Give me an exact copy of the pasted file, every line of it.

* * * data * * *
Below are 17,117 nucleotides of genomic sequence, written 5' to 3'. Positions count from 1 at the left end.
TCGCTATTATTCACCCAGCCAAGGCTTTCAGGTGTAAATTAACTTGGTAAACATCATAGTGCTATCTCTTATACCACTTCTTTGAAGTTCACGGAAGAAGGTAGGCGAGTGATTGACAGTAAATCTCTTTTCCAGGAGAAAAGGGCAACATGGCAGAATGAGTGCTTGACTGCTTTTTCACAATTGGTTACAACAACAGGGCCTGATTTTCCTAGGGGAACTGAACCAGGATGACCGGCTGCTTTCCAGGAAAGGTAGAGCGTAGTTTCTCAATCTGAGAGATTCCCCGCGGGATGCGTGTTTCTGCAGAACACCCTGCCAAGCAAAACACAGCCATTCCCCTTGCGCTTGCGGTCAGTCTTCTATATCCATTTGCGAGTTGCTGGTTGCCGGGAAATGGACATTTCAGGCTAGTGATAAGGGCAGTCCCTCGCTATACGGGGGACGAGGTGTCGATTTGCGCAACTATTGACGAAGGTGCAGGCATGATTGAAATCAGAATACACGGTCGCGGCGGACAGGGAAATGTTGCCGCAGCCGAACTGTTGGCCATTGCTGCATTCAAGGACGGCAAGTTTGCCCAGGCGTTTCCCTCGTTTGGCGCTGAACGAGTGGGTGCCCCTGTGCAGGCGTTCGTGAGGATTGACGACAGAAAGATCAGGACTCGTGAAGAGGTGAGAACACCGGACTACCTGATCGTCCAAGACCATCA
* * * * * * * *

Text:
Below are 17,117 nucleotides of genomic sequence, written 5' to 3'. Positions count from 1 at the left end.
TCGCTATTATTCACCCAGCCAAGGCTTTCAGGTGTAAATTAACTTGGTAAACATCATAGTGCTATCTCTTATACCACTTCTTTGAAGTTCACGGAAGAAGGTAGGCGAGTGATTGACAGTAAATCTCTTTTCCAGGAGAAAAGGGCAACATGGCAGAATGAGTGCTTGACTGCTTTTTCACAATTGGTTACAACAACAGGGCCTGATTTTCCTAGGGGAACTGAACCAGGATGACCGGCTGCTTTCCAGGAAAGGTAGAGCGTAGTTTCTCAATCTGAGAGATTCCCCGCGGGATGCGTGTTTCTGCAGAACACCCTGCCAAGCAAAACACAGCCATTCCCCTTGCGCTTGCGGTCAGTCTTCTATATCCATTTGCGAGTTGCTGGTTGCCGGGAAATGGACATTTCAGGCTAGTGATAAGGGCAGTCCCTCGCTATACGGGGGACGAGGTGTCGATTTGCGCAACTATTGACGAAGGTGCAGGCATGATTGAAATCAGAATACACGGTCGCGGCGGACAGGGAAATGTTGCCGCAGCCGAACTGTTGGCCATTGCTGCATTCAAGGACGGCAAGTTTGCCCAGGCGTTTCCCTCGTTTGGCGCTGAACGAGTGGGTGCCCCTGTGCAGGCGTTCGTGAGGATTGACGACAGAAAGATCAGGACTCGTGAAGAGGTGAGAACACCGGACTACCTGATCGTCCAAGACCATCA